The log-time sampling of several types of signals has clear advantages compared with the equidistant sampling scheme. The measurement of fast impulses is not manageable using equidistant sampling. A scheme based on the sampling with finite rate of innovation (FRI) has awoken interest in signal processing society [2,3]. The FRI methods are based on the idea that the signal is measured with an analog circuit network. The output of the sampling kernel is measured with an analog-to-digital converter and the original signal is reconstructed from the discrete samples. A competing approach for measurement of impulses would be the log-time sampling scheme. As an example we may consider the measurement of the short pulses in wireless ultra wide band (UWB) transmission system. The UWB impulses are measured with a network consisting sequential RC-filters [4]. By using the log-time sampling scheme the amplitude of the impulse is sampled with maximum rate, but the tail is sampled with slowing rate. This gives a considerable savings in memory space and fastens the reconstruction. One promising approach is the parallel sampling scheme [5], where the signal is sampled with the aid of parallel RC-filters. The reconstruction of the signal can be made at log-time instants and the reconstructed signal is readily allowed for treatment with zeta transform algorithms.

In this work we have only shortly outlined the properties the log-time sampling scheme and its relation to number theory. The present sampling scheme may yield more and more advanced applications of digital signal processors and VLSI devices in measurement and reconstruction of signals.

4. Acknowledgements

We are greatly indebted to the anonymous referee, whose comments significantly improved the manuscript.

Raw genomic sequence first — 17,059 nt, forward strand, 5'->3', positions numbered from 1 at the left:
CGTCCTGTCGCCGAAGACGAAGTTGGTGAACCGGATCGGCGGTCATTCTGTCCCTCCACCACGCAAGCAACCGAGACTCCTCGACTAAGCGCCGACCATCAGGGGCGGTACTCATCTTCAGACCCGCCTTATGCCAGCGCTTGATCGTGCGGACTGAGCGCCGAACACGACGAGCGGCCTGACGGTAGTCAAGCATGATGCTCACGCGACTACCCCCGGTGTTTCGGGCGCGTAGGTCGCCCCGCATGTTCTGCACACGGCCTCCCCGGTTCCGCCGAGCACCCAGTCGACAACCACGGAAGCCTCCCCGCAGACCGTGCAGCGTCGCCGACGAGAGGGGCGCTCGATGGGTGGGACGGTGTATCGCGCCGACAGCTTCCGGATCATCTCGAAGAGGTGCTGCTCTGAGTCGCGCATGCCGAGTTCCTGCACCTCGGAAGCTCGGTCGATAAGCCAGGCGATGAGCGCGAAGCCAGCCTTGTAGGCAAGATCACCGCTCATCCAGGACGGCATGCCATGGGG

5. References

[1] J. M. Borwein, D. M. Bradley and R. E. Crandall, “Computational Strategies for the Riemann Zeta Function,” Journal of Computational and Applied Mathematics, vol. 121, No.1-2, 2000, pp. 247-296. doi:10.1016/S0377-0427(00)00336-8

[2] M. Vetterli, P. Marziliano and T. Blu, “Sampling Signals with Finite Rate of Innovation,” IEEE Transactions on Signal Processing, vol. 50, no. 6, 2002, pp.1417-1428. doi:10.1109/TSP.2002.1003065

[3] I. Maravic and M. Vetterli, “Sampling and Reconstruction of Signals with Finite Rate of Innovation in the Presence of Noise,” IEEE Transactions on Signal Processing, vol. 53, no. 8, 2005, pp. 2788-2805. doi:10.1109/TSP.2005.850321

[4] J. T. Olkkonen and H. Olkkonen, “Reconstruction of Wireless UWB Pulses by Exponential Sampling Filter,” Wireless Sensor Network, Vol. 2, 2010, pp. 462-466. doi:10.4236/wsn.2010.26057

[5] H. Olkkonen and J. T. Olkkonen, “Measurement and Reconstruction of Transient Signals by Parallel Exponential Filters,” IEEE Transactions on Circuits and Systems II, vol. 57, no. 6, 2010, pp. 426-429. doi:10.1109/TCSII.2010.2048375

NOTES

*This work was supported by the National Technology Agency of Finland (TEKES).